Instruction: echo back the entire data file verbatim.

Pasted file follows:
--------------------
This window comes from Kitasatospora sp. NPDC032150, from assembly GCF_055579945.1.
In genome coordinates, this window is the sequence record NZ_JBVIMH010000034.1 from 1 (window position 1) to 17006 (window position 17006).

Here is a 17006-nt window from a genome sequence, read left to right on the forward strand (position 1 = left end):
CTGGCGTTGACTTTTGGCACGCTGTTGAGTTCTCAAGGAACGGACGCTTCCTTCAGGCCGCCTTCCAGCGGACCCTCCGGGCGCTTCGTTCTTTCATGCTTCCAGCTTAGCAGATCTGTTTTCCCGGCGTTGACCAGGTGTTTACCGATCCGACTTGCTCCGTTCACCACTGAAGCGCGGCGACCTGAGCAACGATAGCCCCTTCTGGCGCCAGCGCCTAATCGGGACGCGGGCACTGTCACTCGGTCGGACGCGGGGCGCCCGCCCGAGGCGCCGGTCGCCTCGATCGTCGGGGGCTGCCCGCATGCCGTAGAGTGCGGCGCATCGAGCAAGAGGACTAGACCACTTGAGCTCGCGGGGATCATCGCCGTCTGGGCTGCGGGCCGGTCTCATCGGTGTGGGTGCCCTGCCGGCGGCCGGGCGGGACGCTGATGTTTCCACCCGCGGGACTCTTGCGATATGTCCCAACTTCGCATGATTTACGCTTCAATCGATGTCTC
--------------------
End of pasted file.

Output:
This window comes from Kitasatospora sp. NPDC032150, from assembly GCF_055579945.1.
In genome coordinates, this window is the sequence record NZ_JBVIMH010000034.1 from 1 (window position 1) to 17006 (window position 17006).

Here is a 17006-nt window from a genome sequence, read left to right on the forward strand (position 1 = left end):
CTGGCGTTGACTTTTGGCACGCTGTTGAGTTCTCAAGGAACGGACGCTTCCTTCAGGCCGCCTTCCAGCGGACCCTCCGGGCGCTTCGTTCTTTCATGCTTCCAGCTTAGCAGATCTGTTTTCCCGGCGTTGACCAGGTGTTTACCGATCCGACTTGCTCCGTTCACCACTGAAGCGCGGCGACCTGAGCAACGATAGCCCCTTCTGGCGCCAGCGCCTAATCGGGACGCGGGCACTGTCACTCGGTCGGACGCGGGGCGCCCGCCCGAGGCGCCGGTCGCCTCGATCGTCGGGGGCTGCCCGCATGCCGTAGAGTGCGGCGCATCGAGCAAGAGGACTAGACCACTTGAGCTCGCGGGGATCATCGCCGTCTGGGCTGCGGGCCGGTCTCATCGGTGTGGGTGCCCTGCCGGCGGCCGGGCGGGACGCTGATGTTTCCACCCGCGGGACTCTTGCGATATGTCCCAACTTCGCATGATTTACGCTTCAATCGATGTCTC